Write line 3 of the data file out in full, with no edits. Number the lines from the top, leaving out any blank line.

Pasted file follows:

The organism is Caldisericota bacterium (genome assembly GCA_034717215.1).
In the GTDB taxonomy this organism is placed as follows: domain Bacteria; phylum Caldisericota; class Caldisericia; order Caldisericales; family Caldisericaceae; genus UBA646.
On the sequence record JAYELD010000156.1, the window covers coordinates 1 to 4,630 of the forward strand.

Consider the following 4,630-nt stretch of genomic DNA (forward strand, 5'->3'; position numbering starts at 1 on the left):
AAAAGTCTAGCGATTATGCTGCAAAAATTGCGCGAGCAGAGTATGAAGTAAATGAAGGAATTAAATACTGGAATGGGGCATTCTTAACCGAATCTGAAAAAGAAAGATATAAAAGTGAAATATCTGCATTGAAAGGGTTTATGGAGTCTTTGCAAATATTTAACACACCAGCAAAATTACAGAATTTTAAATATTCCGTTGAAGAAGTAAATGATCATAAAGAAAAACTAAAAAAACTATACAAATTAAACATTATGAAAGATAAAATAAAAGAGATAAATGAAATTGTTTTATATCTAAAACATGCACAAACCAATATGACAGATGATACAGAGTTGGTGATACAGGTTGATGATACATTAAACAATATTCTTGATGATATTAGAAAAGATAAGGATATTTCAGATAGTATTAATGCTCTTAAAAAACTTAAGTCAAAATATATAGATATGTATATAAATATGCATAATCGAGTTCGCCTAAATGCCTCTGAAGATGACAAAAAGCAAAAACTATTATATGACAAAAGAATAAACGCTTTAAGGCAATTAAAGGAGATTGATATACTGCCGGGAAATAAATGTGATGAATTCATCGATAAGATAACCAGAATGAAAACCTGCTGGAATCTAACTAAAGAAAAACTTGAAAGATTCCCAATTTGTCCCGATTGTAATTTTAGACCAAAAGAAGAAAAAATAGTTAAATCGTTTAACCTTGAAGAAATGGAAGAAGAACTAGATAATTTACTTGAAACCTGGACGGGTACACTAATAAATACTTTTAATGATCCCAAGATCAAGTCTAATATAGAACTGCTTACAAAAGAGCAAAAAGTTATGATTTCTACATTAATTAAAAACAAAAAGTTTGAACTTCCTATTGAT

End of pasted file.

On the sequence record JAYELD010000156.1, the window covers coordinates 1 to 4,630 of the forward strand.